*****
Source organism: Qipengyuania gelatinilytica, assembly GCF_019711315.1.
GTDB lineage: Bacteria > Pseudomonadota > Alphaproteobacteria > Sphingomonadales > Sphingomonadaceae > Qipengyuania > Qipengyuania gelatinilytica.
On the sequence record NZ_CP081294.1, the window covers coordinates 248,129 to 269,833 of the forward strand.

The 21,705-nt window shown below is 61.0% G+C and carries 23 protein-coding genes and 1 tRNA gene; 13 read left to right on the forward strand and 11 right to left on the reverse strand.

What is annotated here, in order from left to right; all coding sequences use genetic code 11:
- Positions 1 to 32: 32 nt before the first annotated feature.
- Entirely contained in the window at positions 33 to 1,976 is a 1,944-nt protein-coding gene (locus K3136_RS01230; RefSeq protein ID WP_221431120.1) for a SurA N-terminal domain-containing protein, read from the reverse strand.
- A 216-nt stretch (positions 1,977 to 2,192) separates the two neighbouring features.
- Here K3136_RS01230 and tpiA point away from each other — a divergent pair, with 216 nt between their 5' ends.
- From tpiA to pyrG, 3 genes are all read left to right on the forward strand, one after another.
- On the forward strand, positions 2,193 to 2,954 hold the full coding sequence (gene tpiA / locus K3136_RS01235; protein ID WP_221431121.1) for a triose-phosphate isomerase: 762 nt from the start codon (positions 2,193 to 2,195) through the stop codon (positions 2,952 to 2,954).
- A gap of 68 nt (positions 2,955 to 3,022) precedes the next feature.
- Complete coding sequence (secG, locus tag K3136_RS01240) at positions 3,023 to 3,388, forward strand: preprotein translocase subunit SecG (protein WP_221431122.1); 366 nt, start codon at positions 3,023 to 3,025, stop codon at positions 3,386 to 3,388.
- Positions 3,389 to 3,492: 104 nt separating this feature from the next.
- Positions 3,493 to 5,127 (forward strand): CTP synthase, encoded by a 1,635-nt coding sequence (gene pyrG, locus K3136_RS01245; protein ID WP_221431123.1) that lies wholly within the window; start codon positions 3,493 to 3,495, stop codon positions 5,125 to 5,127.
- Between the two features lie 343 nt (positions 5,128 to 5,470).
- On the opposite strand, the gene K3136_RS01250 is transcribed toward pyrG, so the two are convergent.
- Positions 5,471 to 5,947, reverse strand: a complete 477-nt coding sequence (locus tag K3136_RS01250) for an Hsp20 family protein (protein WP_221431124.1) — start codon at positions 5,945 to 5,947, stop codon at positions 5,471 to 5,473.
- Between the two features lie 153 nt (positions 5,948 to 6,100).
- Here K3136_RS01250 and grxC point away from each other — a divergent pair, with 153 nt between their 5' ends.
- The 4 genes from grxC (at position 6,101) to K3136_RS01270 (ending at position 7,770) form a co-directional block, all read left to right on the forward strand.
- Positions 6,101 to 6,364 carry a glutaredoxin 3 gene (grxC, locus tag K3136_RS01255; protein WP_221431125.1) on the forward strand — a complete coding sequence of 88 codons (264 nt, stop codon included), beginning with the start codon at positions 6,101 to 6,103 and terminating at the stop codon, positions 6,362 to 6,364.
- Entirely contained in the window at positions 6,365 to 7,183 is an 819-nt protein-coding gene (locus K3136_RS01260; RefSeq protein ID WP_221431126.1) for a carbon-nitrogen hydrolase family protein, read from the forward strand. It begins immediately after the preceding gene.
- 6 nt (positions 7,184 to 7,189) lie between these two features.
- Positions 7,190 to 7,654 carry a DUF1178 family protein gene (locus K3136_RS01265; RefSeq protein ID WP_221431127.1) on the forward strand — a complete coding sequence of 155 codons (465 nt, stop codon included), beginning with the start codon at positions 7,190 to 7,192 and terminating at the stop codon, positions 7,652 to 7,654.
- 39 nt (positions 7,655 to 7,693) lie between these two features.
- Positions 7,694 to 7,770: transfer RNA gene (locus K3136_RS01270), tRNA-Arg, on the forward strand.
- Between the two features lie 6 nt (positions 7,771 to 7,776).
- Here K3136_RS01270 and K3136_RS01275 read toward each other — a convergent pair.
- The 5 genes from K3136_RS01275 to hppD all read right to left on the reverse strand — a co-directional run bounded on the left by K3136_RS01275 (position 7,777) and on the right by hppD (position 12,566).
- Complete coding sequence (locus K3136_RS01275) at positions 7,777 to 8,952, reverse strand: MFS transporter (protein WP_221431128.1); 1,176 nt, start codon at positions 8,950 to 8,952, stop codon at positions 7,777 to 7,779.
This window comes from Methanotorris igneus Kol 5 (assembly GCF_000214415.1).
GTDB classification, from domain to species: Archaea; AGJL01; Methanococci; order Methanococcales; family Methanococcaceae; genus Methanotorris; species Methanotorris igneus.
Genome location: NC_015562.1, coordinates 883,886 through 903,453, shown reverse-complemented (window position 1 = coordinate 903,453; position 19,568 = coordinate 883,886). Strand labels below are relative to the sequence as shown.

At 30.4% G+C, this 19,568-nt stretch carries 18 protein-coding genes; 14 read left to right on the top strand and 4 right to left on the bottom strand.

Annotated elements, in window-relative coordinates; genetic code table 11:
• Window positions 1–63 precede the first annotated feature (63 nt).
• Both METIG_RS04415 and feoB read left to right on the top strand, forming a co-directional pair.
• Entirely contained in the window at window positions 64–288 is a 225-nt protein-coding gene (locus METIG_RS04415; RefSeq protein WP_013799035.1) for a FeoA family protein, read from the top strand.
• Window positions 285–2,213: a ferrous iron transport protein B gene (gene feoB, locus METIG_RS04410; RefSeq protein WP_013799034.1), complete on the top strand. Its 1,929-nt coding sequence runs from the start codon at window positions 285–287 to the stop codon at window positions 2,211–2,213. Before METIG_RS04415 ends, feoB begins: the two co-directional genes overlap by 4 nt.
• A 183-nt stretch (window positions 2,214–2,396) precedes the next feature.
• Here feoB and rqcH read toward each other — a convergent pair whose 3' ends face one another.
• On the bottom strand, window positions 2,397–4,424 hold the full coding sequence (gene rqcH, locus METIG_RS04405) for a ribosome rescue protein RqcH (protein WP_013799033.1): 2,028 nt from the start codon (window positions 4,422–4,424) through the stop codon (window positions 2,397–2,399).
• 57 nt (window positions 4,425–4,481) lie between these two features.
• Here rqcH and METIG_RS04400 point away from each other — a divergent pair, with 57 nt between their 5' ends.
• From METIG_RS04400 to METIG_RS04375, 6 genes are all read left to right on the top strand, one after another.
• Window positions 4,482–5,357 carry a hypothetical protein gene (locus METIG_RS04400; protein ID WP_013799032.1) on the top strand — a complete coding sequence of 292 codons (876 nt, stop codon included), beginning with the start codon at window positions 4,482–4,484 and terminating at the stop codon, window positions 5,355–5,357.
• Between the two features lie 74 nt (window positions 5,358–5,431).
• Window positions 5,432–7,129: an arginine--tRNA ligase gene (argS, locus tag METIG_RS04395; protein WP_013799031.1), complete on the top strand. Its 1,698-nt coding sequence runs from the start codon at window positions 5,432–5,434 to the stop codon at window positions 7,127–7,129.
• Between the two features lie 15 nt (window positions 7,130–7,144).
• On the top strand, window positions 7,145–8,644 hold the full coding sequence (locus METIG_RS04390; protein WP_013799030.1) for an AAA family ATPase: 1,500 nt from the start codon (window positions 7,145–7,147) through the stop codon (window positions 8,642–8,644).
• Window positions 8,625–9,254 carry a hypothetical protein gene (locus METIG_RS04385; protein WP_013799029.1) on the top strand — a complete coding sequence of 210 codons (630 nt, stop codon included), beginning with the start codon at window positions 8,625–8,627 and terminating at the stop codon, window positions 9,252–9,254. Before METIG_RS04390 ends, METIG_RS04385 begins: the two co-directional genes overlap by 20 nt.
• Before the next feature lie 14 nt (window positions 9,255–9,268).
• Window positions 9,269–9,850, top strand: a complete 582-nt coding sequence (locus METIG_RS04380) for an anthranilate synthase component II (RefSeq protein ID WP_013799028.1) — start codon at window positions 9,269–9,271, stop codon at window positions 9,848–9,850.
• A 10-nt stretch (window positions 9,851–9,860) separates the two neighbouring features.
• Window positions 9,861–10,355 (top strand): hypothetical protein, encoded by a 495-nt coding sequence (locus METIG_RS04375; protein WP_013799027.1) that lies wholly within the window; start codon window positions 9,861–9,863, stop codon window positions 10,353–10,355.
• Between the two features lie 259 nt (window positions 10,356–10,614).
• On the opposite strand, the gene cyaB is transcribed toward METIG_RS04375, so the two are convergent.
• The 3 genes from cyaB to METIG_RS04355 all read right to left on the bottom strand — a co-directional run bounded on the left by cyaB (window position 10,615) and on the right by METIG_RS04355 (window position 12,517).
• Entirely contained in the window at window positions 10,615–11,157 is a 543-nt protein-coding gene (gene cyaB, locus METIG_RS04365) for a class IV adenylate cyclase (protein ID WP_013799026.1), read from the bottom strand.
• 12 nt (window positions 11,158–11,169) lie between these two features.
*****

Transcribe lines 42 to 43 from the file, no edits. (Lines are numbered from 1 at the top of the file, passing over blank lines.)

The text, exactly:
• Here feoB and rqcH read toward each other — a convergent pair whose 3' ends face one another.
• On the bottom strand, window positions 2,397–4,424 hold the full coding sequence (gene rqcH, locus METIG_RS04405) for a ribosome rescue protein RqcH (protein WP_013799033.1): 2,028 nt from the start codon (window positions 4,422–4,424) through the stop codon (window positions 2,397–2,399).